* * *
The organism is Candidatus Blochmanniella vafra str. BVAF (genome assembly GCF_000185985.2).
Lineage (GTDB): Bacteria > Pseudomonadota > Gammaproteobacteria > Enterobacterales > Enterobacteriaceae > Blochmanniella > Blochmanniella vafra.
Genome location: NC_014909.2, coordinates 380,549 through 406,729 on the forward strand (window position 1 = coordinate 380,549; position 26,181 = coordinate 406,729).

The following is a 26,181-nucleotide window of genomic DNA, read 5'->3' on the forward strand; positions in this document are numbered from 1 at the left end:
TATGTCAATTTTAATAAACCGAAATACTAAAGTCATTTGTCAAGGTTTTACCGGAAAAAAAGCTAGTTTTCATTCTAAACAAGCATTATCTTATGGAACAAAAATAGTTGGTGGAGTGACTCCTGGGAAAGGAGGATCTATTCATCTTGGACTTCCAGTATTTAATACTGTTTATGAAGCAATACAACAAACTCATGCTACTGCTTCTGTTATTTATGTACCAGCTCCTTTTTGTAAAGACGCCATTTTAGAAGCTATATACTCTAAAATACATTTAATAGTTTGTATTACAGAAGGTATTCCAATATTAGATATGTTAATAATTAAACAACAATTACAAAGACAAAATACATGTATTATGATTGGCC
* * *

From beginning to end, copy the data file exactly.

The organism is Candidatus Blochmanniella vafra str. BVAF (genome assembly GCF_000185985.2).
Lineage (GTDB): Bacteria > Pseudomonadota > Gammaproteobacteria > Enterobacterales > Enterobacteriaceae > Blochmanniella > Blochmanniella vafra.
Genome location: NC_014909.2, coordinates 380,549 through 406,729 on the forward strand (window position 1 = coordinate 380,549; position 26,181 = coordinate 406,729).

The following is a 26,181-nucleotide window of genomic DNA, read 5'->3' on the forward strand; positions in this document are numbered from 1 at the left end:
TATGTCAATTTTAATAAACCGAAATACTAAAGTCATTTGTCAAGGTTTTACCGGAAAAAAAGCTAGTTTTCATTCTAAACAAGCATTATCTTATGGAACAAAAATAGTTGGTGGAGTGACTCCTGGGAAAGGAGGATCTATTCATCTTGGACTTCCAGTATTTAATACTGTTTATGAAGCAATACAACAAACTCATGCTACTGCTTCTGTTATTTATGTACCAGCTCCTTTTTGTAAAGACGCCATTTTAGAAGCTATATACTCTAAAATACATTTAATAGTTTGTATTACAGAAGGTATTCCAATATTAGATATGTTAATAATTAAACAACAATTACAAAGACAAAATACATGTATTATGATTGGCC